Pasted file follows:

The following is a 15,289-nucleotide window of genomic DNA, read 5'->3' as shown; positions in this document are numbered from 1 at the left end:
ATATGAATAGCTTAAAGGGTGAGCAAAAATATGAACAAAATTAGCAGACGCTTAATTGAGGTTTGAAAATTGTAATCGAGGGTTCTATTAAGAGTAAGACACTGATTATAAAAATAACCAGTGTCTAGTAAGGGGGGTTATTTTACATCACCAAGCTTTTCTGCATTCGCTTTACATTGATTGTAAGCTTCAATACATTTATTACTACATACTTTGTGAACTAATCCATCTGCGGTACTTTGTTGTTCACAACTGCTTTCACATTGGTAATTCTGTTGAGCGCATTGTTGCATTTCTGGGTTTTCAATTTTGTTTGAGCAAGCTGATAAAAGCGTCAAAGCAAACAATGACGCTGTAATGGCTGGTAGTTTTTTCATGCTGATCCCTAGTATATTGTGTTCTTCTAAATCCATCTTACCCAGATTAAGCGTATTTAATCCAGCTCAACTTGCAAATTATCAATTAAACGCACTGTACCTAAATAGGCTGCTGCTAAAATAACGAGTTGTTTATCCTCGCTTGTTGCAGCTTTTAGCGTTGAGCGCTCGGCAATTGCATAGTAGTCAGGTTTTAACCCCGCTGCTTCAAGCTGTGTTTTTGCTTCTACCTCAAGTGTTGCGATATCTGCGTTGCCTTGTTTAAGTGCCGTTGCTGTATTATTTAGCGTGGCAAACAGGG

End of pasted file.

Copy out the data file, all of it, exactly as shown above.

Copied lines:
The following is a 15,289-nucleotide window of genomic DNA, read 5'->3' as shown; positions in this document are numbered from 1 at the left end:
ATATGAATAGCTTAAAGGGTGAGCAAAAATATGAACAAAATTAGCAGACGCTTAATTGAGGTTTGAAAATTGTAATCGAGGGTTCTATTAAGAGTAAGACACTGATTATAAAAATAACCAGTGTCTAGTAAGGGGGGTTATTTTACATCACCAAGCTTTTCTGCATTCGCTTTACATTGATTGTAAGCTTCAATACATTTATTACTACATACTTTGTGAACTAATCCATCTGCGGTACTTTGTTGTTCACAACTGCTTTCACATTGGTAATTCTGTTGAGCGCATTGTTGCATTTCTGGGTTTTCAATTTTGTTTGAGCAAGCTGATAAAAGCGTCAAAGCAAACAATGACGCTGTAATGGCTGGTAGTTTTTTCATGCTGATCCCTAGTATATTGTGTTCTTCTAAATCCATCTTACCCAGATTAAGCGTATTTAATCCAGCTCAACTTGCAAATTATCAATTAAACGCACTGTACCTAAATAGGCTGCTGCTAAAATAACGAGTTGTTTATCCTCGCTTGTTGCAGCTTTTAGCGTTGAGCGCTCGGCAATTGCATAGTAGTCAGGTTTTAACCCCGCTGCTTCAAGCTGTGTTTTTGCTTCTACCTCAAGTGTTGCGATATCTGCGTTGCCTTGTTTAAGTGCCGTTGCTGTATTATTTAGCGTGGCAAACAGGG